Hmmm. That’s a tough question. The answer is not as simple as “yes” or “no”. A better question would be: Is synthetic oil the best choice for this application? All types of synthetic base oils can be the best choice for certain situations. The trick is identifying those situations where they make sense or provide value.

There are plenty of potential benefits to using synthetic oil vs. mineral oil, but that doesn’t mean that synthetics are necessarily better. In order to get value from using a higher-priced synthetic oil, you must ensure that you are utilizing the potential improved performance of those products; and to make those determinations, you need to understand the conditions that allow synthetics to provide that value.

To more fully understand this issue, first consider the major advantages of common types of synthetic base oils and then identify the conditions for which these advantages become benefits.

For the sake of brevity, I will not discuss all synthetics, but rather focus on the most common ones – PAOs (polyalphaolefins), PAGs (polyalkaline glycol), diester and polyol ester.


Polyalphaolefins (PAOs)
PAOs, often called synthetic hydrocarbons, are probably the most common type of synthetic base oil used today. They are moderately priced, provide excellent performance and have few negative attributes.

PAO base oil is actually similar to mineral oil. The advantage comes from the fact that it is built, rather than extracted and modified, making it more pure. Practically all of the oil molecules are the same shape and size and are completely saturated.

The potential benefits of PAOs are improved oxidative and thermal stability, excellent demulsibility and hydrolytic stability, a high VI, and very low pour point. Most of the properties make PAOs a good selection for temperature extremes – both high operating temperatures and low start-up temperatures. In my opinion, those are the conditions that favor PAO selection. Typical applications for PAOs are engine oils, gear oils and compressor oils.

The negative attributes of PAOs are the price and poor solubility. The low inherent solubility of PAOs creates problems for formulators when it comes to dissolving additives. Likewise, PAOs cannot suspend potential varnish-forming degradation by-products, although they are less prone to create such material.

For the most part, this issue of solubility can be addressed through the addition of other base oils such as diester. The cost issue is really about whether or not you actually get value by utilizing the performance.

Polyalkaline glycols (PAGs or PGs)
PAG base oils have several unique properties that allow them to work very well in certain applications. In general, they have excellent oxidative and thermal stability, very high VI, excellent film strength and an extremely low tendency to leave deposits on machine surfaces. The low deposit-forming tendency is really due to two properties – the oil’s ability to dissolve deposits and the fact that the oil burns clean. So when they are exposed to a very hot surface or subjected to micro-dieseling by entrained air, PAGs are less likely to leave residue that will form deposits. PAGs may also be the only type of base oil with significantly lower fluid friction, which may allow for energy savings. The other unique property of PAGs is the ability to absorb a great deal of water and maintain lubricity.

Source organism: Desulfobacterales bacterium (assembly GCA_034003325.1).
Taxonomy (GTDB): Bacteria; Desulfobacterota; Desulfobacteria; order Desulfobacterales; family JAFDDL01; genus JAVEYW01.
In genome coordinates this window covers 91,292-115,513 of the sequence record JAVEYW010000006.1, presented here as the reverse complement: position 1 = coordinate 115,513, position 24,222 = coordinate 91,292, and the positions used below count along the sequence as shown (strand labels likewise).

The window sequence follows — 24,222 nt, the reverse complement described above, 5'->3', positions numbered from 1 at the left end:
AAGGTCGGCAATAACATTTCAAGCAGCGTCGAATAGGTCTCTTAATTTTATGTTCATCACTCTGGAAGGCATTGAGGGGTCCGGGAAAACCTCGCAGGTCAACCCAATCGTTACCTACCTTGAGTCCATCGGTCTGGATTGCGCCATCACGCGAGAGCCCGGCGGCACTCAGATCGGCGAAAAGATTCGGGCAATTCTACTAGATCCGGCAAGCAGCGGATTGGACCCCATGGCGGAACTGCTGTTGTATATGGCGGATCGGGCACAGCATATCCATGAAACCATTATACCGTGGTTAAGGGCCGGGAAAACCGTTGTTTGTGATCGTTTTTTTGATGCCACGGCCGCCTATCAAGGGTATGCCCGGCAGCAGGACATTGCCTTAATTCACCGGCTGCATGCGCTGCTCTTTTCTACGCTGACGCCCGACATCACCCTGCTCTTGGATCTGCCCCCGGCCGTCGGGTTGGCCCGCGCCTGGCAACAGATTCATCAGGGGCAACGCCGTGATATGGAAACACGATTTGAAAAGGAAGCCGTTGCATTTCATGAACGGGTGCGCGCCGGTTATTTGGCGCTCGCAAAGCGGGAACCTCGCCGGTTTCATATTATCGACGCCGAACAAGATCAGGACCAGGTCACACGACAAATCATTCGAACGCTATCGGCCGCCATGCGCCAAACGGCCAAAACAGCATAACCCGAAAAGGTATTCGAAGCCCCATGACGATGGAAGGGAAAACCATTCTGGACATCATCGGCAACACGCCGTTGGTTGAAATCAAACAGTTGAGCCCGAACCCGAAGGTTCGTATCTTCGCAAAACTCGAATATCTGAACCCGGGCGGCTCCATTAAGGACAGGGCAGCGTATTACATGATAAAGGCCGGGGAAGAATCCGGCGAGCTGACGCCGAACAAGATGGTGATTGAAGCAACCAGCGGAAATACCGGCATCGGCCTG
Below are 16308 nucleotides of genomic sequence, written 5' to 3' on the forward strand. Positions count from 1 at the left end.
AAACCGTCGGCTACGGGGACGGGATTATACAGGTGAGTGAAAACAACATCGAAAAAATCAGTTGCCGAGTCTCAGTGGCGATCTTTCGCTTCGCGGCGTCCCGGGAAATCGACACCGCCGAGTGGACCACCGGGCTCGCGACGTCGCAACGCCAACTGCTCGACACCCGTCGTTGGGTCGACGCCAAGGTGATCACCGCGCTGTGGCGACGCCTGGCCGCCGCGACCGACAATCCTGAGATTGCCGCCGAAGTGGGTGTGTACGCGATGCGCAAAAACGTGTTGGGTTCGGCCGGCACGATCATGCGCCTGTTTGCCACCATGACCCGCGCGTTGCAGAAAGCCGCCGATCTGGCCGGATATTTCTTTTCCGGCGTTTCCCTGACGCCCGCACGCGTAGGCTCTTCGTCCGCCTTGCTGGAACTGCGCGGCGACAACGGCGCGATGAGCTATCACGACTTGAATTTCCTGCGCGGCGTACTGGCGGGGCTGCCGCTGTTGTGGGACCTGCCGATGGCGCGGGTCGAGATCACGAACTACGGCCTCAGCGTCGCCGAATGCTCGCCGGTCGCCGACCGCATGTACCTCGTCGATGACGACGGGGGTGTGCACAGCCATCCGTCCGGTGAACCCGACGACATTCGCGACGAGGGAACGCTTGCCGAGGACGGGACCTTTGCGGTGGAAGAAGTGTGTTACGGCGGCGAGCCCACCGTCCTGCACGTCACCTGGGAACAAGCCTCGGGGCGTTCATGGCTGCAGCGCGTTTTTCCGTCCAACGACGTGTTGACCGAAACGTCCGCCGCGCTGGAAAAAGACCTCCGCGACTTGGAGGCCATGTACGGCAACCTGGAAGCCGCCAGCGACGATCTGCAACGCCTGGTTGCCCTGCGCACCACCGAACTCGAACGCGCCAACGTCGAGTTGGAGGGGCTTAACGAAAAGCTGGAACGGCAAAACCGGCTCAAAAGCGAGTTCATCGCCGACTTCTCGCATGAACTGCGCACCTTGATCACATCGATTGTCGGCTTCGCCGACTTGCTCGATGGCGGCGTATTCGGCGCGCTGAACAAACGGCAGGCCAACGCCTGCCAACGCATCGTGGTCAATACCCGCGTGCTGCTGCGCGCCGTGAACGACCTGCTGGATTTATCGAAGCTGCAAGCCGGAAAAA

There are actually two different types of PAGs – one demulisifies and the other absorbs water. The latter can be very useful if you have a compressor that cannot be stopped that is continually contaminated with large amounts of water. The most common applications for PAGs are compressors and critical gearing applications.

The negatives of PAGs are their very high cost and the potential to be somewhat hydrolytically unstable.

Dibasic Acid Ester (Diester)
The properties of diester are somewhat similar to that of PGs. It has excellent oxidative and thermal stability, very high VI and excellent solubility. This excellent solubility makes it a good choice for reciprocating compressors, where valve deposits can be a huge problem. Another common application for diester is in synthetic engine oil. It is often used as an additive with PAO basestocks to provide the necessary solvency for the engine oil’s large additive package. As a side effect, the synthetic engine oil will have excellent detergency. The negative attributes of diester are the high price and poor hydrolytic stability.

Polyol Ester
Polyol ester basestocks have several excellent performance properties, including thermal stability, super-high VI and fire resistance. Of the base oils mentioned in this column, it is probably the best choice for very high-temperature applications. The two most common applications for polyol ester are fire-resistant hydraulic fluids and jet engine oils. They can be used in engine oils and compressor applications, as well. The negative attributes are the same as those for diester.

Go for ‘Right’ Quality
There are many applications for which synthetic oils provide solutions to tough operating conditions. I have mentioned a few of those here, but there are others. To me, it is not so important to use the “best” quality lubricant in every application, but rather to use the “right” quality.

Many people waste money on expensive products that for a number of reasons don’t improve reliability or anything else. One other important thing to remember is that I am discussing the properties of base oils, not finished lubricants. It is quite possible for a finished lubricant using a mineral basestock to offer better performance than a similar product utilizing a synthetic.

So, back to the original question, is synthetic oil better? The answer is yes … and no … or maybe. You’ll have to decide.